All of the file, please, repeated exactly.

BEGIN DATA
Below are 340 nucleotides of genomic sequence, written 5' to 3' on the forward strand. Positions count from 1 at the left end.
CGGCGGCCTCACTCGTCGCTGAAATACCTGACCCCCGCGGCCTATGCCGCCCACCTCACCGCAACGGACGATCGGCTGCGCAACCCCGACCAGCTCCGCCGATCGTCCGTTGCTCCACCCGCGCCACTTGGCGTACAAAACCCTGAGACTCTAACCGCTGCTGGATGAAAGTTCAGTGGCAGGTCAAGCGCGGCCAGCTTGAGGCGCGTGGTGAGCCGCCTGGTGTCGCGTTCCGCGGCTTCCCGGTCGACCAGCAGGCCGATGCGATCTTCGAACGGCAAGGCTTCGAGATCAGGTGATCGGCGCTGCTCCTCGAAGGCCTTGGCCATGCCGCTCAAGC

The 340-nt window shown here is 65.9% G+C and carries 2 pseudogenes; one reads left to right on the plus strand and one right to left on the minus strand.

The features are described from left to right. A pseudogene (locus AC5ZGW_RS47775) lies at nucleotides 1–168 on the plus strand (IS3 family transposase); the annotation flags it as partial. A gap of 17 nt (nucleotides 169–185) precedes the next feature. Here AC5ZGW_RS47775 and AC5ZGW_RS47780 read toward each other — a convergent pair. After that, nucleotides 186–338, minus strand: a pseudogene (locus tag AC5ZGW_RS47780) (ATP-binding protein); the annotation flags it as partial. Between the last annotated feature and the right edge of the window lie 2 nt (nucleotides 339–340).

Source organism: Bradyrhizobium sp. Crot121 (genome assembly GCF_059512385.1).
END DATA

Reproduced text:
Below are 340 nucleotides of genomic sequence, written 5' to 3' on the forward strand. Positions count from 1 at the left end.
CGGCGGCCTCACTCGTCGCTGAAATACCTGACCCCCGCGGCCTATGCCGCCCACCTCACCGCAACGGACGATCGGCTGCGCAACCCCGACCAGCTCCGCCGATCGTCCGTTGCTCCACCCGCGCCACTTGGCGTACAAAACCCTGAGACTCTAACCGCTGCTGGATGAAAGTTCAGTGGCAGGTCAAGCGCGGCCAGCTTGAGGCGCGTGGTGAGCCGCCTGGTGTCGCGTTCCGCGGCTTCCCGGTCGACCAGCAGGCCGATGCGATCTTCGAACGGCAAGGCTTCGAGATCAGGTGATCGGCGCTGCTCCTCGAAGGCCTTGGCCATGCCGCTCAAGC

The 340-nt window shown here is 65.9% G+C and carries 2 pseudogenes; one reads left to right on the plus strand and one right to left on the minus strand.

The features are described from left to right. A pseudogene (locus AC5ZGW_RS47775) lies at nucleotides 1–168 on the plus strand (IS3 family transposase); the annotation flags it as partial. A gap of 17 nt (nucleotides 169–185) precedes the next feature. Here AC5ZGW_RS47775 and AC5ZGW_RS47780 read toward each other — a convergent pair. After that, nucleotides 186–338, minus strand: a pseudogene (locus tag AC5ZGW_RS47780) (ATP-binding protein); the annotation flags it as partial. Between the last annotated feature and the right edge of the window lie 2 nt (nucleotides 339–340).

Source organism: Bradyrhizobium sp. Crot121 (genome assembly GCF_059512385.1).